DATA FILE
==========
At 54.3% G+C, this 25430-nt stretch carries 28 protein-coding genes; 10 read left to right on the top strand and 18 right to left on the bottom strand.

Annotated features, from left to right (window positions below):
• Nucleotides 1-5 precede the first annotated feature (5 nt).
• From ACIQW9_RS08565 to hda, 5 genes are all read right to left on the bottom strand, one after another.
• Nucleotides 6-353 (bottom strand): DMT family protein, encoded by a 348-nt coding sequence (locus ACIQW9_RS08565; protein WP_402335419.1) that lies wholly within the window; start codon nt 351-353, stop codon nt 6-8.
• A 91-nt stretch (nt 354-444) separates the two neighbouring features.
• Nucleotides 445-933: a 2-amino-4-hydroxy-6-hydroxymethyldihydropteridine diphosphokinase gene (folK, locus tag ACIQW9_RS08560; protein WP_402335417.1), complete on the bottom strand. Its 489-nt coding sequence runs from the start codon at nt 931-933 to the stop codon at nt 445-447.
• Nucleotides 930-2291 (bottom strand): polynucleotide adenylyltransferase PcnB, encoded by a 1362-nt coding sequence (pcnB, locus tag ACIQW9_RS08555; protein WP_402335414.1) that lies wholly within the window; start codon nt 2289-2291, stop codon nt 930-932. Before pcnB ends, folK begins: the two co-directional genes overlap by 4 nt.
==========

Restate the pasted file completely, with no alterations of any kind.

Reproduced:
At 54.3% G+C, this 25430-nt stretch carries 28 protein-coding genes; 10 read left to right on the top strand and 18 right to left on the bottom strand.

Annotated features, from left to right (window positions below):
• Nucleotides 1-5 precede the first annotated feature (5 nt).
• From ACIQW9_RS08565 to hda, 5 genes are all read right to left on the bottom strand, one after another.
• Nucleotides 6-353 (bottom strand): DMT family protein, encoded by a 348-nt coding sequence (locus ACIQW9_RS08565; protein WP_402335419.1) that lies wholly within the window; start codon nt 351-353, stop codon nt 6-8.
• A 91-nt stretch (nt 354-444) separates the two neighbouring features.
• Nucleotides 445-933: a 2-amino-4-hydroxy-6-hydroxymethyldihydropteridine diphosphokinase gene (folK, locus tag ACIQW9_RS08560; protein WP_402335417.1), complete on the bottom strand. Its 489-nt coding sequence runs from the start codon at nt 931-933 to the stop codon at nt 445-447.
• Nucleotides 930-2291 (bottom strand): polynucleotide adenylyltransferase PcnB, encoded by a 1362-nt coding sequence (pcnB, locus tag ACIQW9_RS08555; protein WP_402335414.1) that lies wholly within the window; start codon nt 2289-2291, stop codon nt 930-932. Before pcnB ends, folK begins: the two co-directional genes overlap by 4 nt.